Notre Dame’s secular financial self
Gary Caruso | Thursday, January 16, 2014
It is painful to watch the University of Notre Dame re-file its lawsuit challenging the Obama administration’s compromise exemption in the Affordable Care Act that creates a buffer for religiously affiliated hospitals, universities and social service groups that oppose the practice of birth control. For me, it is an interfamily squabble that should be avoided. My university is suing my government — both have been positive influences in developing my character and being. However, on this issue where the University contends that the law violates its freedom to practice religion without government interference, Notre Dame is in the wrong. Notre Dame attempts to limit the rendering of things that are Caesar’s unto God’s disciples.
First and foremost, Notre Dame chooses to insure its assets and personnel in a manner that uses a secular, financial bottom-line analysis, which has nothing to do with its Catholic mission. Notre Dame does not offer free medical service to those it employs, let alone to the general public or the downtrodden, homeless or defenseless within the surrounding community. It is not a medical wing of Catholic Charities — witness its bookstore prices for those of little faith. Rather, it enjoys many governmental advantages, as does any religious academic institution, through which it can freely practice and teach its religious dogma, prejudices, leanings or whims as an educational entity.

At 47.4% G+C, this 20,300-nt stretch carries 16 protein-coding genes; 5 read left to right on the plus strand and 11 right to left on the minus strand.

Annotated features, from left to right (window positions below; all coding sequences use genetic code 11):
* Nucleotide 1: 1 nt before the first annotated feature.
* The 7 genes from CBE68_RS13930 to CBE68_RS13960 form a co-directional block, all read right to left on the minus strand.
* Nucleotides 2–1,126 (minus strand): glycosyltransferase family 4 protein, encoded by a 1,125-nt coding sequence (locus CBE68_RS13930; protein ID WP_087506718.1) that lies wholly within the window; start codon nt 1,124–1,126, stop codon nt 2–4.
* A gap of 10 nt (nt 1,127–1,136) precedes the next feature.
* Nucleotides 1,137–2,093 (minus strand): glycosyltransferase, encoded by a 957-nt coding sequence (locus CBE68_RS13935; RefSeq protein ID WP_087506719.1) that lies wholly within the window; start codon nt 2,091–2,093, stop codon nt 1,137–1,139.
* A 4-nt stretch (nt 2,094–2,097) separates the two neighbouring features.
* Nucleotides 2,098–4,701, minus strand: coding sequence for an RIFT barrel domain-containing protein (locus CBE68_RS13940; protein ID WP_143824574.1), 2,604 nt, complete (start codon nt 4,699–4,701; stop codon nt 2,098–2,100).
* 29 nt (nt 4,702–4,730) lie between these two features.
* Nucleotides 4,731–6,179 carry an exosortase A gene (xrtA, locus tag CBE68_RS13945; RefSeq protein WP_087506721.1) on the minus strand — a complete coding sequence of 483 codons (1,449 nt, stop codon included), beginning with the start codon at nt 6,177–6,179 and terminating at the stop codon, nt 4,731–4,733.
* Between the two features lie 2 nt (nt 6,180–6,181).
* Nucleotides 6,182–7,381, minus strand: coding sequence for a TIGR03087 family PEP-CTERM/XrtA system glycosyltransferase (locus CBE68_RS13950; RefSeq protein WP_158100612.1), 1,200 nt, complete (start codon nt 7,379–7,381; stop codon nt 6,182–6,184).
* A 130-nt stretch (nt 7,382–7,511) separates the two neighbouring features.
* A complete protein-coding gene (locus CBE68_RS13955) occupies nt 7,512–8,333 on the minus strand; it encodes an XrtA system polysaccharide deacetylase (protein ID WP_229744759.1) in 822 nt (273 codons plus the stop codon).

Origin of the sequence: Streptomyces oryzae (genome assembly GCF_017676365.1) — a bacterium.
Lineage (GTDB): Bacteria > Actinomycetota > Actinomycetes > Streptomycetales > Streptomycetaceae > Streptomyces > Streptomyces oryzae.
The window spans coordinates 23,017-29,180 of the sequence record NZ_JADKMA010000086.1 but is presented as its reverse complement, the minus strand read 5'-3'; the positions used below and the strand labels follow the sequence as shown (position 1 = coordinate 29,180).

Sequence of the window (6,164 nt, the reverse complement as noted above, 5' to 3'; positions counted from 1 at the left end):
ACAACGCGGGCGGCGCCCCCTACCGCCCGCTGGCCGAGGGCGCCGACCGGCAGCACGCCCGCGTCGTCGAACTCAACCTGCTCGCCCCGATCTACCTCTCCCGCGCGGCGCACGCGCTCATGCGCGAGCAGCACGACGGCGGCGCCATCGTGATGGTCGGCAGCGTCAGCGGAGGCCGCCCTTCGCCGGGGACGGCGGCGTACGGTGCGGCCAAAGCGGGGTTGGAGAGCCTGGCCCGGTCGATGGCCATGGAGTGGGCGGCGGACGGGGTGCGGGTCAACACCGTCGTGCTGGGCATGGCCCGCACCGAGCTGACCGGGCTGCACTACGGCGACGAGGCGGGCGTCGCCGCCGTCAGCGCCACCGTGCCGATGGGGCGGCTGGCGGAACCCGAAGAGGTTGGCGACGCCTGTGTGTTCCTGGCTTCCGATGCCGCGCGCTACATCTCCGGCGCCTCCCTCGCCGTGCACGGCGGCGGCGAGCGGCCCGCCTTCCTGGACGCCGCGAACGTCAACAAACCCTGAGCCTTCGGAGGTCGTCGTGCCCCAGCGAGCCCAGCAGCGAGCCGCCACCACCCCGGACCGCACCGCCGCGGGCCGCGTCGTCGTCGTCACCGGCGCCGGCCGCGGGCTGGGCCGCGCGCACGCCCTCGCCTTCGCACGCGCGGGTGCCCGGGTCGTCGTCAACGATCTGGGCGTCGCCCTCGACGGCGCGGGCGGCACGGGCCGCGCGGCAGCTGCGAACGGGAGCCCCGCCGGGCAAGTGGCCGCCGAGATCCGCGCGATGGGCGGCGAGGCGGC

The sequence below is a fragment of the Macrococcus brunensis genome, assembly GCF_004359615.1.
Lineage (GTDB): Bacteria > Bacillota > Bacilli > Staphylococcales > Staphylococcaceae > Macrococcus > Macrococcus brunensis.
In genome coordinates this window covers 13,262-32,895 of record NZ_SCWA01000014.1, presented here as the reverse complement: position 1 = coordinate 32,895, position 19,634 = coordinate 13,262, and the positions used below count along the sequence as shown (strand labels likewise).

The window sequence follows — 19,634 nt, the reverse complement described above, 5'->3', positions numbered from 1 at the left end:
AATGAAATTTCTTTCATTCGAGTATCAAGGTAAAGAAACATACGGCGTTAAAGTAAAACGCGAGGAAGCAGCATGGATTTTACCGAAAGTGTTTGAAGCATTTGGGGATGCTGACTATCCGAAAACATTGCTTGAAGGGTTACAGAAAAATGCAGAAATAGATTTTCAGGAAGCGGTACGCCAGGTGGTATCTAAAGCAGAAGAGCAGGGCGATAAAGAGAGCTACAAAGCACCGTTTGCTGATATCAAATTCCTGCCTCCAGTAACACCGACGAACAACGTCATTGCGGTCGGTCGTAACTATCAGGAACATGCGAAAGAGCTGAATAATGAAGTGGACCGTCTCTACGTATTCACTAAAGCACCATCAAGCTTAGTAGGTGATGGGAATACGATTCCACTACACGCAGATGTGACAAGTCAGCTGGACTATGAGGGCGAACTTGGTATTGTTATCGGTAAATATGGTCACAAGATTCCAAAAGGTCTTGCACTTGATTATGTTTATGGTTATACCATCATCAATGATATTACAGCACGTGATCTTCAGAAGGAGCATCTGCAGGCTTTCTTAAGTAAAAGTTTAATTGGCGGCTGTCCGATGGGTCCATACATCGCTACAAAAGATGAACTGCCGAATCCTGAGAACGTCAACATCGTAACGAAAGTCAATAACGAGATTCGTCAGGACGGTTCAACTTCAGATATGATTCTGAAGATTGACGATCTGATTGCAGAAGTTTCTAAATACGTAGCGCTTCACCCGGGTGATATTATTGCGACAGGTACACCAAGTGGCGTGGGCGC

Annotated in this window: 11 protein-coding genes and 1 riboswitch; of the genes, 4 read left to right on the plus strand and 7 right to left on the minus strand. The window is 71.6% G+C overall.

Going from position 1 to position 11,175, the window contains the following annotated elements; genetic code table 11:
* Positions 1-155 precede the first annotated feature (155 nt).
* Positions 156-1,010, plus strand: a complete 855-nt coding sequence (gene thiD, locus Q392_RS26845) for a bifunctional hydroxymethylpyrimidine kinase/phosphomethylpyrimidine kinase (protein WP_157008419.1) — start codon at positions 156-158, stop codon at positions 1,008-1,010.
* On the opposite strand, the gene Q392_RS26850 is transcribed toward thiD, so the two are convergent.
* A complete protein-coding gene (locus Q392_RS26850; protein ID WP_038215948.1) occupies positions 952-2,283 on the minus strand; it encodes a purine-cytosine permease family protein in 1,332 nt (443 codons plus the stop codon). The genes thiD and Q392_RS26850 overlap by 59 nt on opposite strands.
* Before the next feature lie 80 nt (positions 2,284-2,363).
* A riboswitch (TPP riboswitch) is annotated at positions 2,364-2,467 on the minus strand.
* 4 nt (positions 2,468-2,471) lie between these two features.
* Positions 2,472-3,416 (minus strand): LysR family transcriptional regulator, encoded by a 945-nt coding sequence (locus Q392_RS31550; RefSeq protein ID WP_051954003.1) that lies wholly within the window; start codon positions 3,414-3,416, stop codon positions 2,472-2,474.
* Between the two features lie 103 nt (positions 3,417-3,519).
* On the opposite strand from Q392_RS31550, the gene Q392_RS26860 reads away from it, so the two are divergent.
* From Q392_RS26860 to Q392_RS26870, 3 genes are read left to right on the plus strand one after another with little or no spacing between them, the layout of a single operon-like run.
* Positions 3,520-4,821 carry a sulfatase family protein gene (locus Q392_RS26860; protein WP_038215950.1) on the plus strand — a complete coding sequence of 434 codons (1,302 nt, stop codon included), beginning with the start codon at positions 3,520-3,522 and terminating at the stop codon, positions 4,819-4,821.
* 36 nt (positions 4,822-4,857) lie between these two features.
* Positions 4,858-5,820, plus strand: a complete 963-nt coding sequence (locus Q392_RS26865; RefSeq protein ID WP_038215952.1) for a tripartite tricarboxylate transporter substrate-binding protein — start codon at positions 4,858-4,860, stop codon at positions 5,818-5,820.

Secondly, Notre Dame — or any religious-affiliated institution ranging from Liberty University to Brigham Young University — cannot be granted carte blanche autonomy in the name of religious rights in order to trample an individual’s rights simply because that individual chooses to cross the threshold of a campus perimeter. The ACA specifically grants the religious exemption by determining religious institutions as those that only employ members of its own faith, i.e., they are churches. It, for good reason, does not exempt religious-affiliated hospitals, charities or universities that employs or provides services to others outside that specific institution’s affiliated faith.
President Obama, in an effort to accommodate and remove religiously-affiliated organizations like Notre Dame from directly paying for contraceptives, thereby preserving their convictions, approved a buffer mechanism by modifying the mandate. Now insurers or the health plan’s outside administrator will pay for the birth control coverage for students and employees — theoretically of other faiths — while establishing a way to reimburse the insurer or administrator. Unfortunately, Notre Dame’s problem is that its secular financial decision to insure its own assets and personnel keeps it squarely in the buffer zone. Therefore, Notre Dame prefers to maintain its strictly secularly focused bottom-line current-cost financial models and arrangements in favor of a lawsuit.